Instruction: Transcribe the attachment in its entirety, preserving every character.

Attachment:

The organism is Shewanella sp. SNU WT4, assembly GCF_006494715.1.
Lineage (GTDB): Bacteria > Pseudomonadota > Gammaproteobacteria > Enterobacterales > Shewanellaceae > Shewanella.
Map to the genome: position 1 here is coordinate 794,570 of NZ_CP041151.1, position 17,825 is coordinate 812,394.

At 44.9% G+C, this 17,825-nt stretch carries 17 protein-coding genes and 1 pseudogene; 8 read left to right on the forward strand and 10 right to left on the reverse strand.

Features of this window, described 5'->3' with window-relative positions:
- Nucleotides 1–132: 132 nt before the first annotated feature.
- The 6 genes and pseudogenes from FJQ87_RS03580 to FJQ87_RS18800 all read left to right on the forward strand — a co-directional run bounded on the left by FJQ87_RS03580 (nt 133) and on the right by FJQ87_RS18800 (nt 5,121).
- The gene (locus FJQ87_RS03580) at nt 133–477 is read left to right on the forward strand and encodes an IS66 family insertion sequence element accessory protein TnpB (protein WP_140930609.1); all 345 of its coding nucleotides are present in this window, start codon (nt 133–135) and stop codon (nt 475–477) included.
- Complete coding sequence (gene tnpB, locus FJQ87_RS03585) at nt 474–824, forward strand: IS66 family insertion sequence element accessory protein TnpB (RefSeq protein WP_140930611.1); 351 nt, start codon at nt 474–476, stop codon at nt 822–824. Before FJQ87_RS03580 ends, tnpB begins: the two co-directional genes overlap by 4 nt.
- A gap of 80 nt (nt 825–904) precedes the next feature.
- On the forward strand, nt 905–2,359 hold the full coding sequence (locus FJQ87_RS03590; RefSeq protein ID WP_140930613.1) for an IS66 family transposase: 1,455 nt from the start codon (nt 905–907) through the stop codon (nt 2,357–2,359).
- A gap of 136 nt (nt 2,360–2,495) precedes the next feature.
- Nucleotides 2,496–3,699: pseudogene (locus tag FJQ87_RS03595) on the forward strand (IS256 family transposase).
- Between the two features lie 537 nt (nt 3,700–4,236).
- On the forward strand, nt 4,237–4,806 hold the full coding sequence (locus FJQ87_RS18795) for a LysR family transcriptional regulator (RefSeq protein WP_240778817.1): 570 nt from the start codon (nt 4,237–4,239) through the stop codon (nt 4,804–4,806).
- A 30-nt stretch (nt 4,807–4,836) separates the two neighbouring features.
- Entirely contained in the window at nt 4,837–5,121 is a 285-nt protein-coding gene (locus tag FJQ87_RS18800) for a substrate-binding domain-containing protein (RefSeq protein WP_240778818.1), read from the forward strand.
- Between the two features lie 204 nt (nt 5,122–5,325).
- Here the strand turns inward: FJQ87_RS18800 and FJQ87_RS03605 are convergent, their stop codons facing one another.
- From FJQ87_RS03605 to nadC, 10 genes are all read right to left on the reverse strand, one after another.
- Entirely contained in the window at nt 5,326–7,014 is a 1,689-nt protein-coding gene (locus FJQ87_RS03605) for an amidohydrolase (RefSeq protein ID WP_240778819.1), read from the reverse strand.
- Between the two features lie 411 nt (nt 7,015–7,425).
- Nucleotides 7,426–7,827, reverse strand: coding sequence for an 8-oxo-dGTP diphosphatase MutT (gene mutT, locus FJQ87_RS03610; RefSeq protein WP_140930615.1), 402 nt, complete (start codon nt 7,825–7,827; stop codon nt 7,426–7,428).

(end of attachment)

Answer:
The organism is Shewanella sp. SNU WT4, assembly GCF_006494715.1.
Lineage (GTDB): Bacteria > Pseudomonadota > Gammaproteobacteria > Enterobacterales > Shewanellaceae > Shewanella.
Map to the genome: position 1 here is coordinate 794,570 of NZ_CP041151.1, position 17,825 is coordinate 812,394.

At 44.9% G+C, this 17,825-nt stretch carries 17 protein-coding genes and 1 pseudogene; 8 read left to right on the forward strand and 10 right to left on the reverse strand.

Features of this window, described 5'->3' with window-relative positions:
- Nucleotides 1–132: 132 nt before the first annotated feature.
- The 6 genes and pseudogenes from FJQ87_RS03580 to FJQ87_RS18800 all read left to right on the forward strand — a co-directional run bounded on the left by FJQ87_RS03580 (nt 133) and on the right by FJQ87_RS18800 (nt 5,121).
- The gene (locus FJQ87_RS03580) at nt 133–477 is read left to right on the forward strand and encodes an IS66 family insertion sequence element accessory protein TnpB (protein WP_140930609.1); all 345 of its coding nucleotides are present in this window, start codon (nt 133–135) and stop codon (nt 475–477) included.
- Complete coding sequence (gene tnpB, locus FJQ87_RS03585) at nt 474–824, forward strand: IS66 family insertion sequence element accessory protein TnpB (RefSeq protein WP_140930611.1); 351 nt, start codon at nt 474–476, stop codon at nt 822–824. Before FJQ87_RS03580 ends, tnpB begins: the two co-directional genes overlap by 4 nt.
- A gap of 80 nt (nt 825–904) precedes the next feature.
- On the forward strand, nt 905–2,359 hold the full coding sequence (locus FJQ87_RS03590; RefSeq protein ID WP_140930613.1) for an IS66 family transposase: 1,455 nt from the start codon (nt 905–907) through the stop codon (nt 2,357–2,359).
- A gap of 136 nt (nt 2,360–2,495) precedes the next feature.
- Nucleotides 2,496–3,699: pseudogene (locus tag FJQ87_RS03595) on the forward strand (IS256 family transposase).
- Between the two features lie 537 nt (nt 3,700–4,236).
- On the forward strand, nt 4,237–4,806 hold the full coding sequence (locus FJQ87_RS18795) for a LysR family transcriptional regulator (RefSeq protein WP_240778817.1): 570 nt from the start codon (nt 4,237–4,239) through the stop codon (nt 4,804–4,806).
- A 30-nt stretch (nt 4,807–4,836) separates the two neighbouring features.
- Entirely contained in the window at nt 4,837–5,121 is a 285-nt protein-coding gene (locus tag FJQ87_RS18800) for a substrate-binding domain-containing protein (RefSeq protein WP_240778818.1), read from the forward strand.
- Between the two features lie 204 nt (nt 5,122–5,325).
- Here the strand turns inward: FJQ87_RS18800 and FJQ87_RS03605 are convergent, their stop codons facing one another.
- From FJQ87_RS03605 to nadC, 10 genes are all read right to left on the reverse strand, one after another.
- Entirely contained in the window at nt 5,326–7,014 is a 1,689-nt protein-coding gene (locus FJQ87_RS03605) for an amidohydrolase (RefSeq protein ID WP_240778819.1), read from the reverse strand.
- Between the two features lie 411 nt (nt 7,015–7,425).
- Nucleotides 7,426–7,827, reverse strand: coding sequence for an 8-oxo-dGTP diphosphatase MutT (gene mutT, locus FJQ87_RS03610; RefSeq protein WP_140930615.1), 402 nt, complete (start codon nt 7,825–7,827; stop codon nt 7,426–7,428).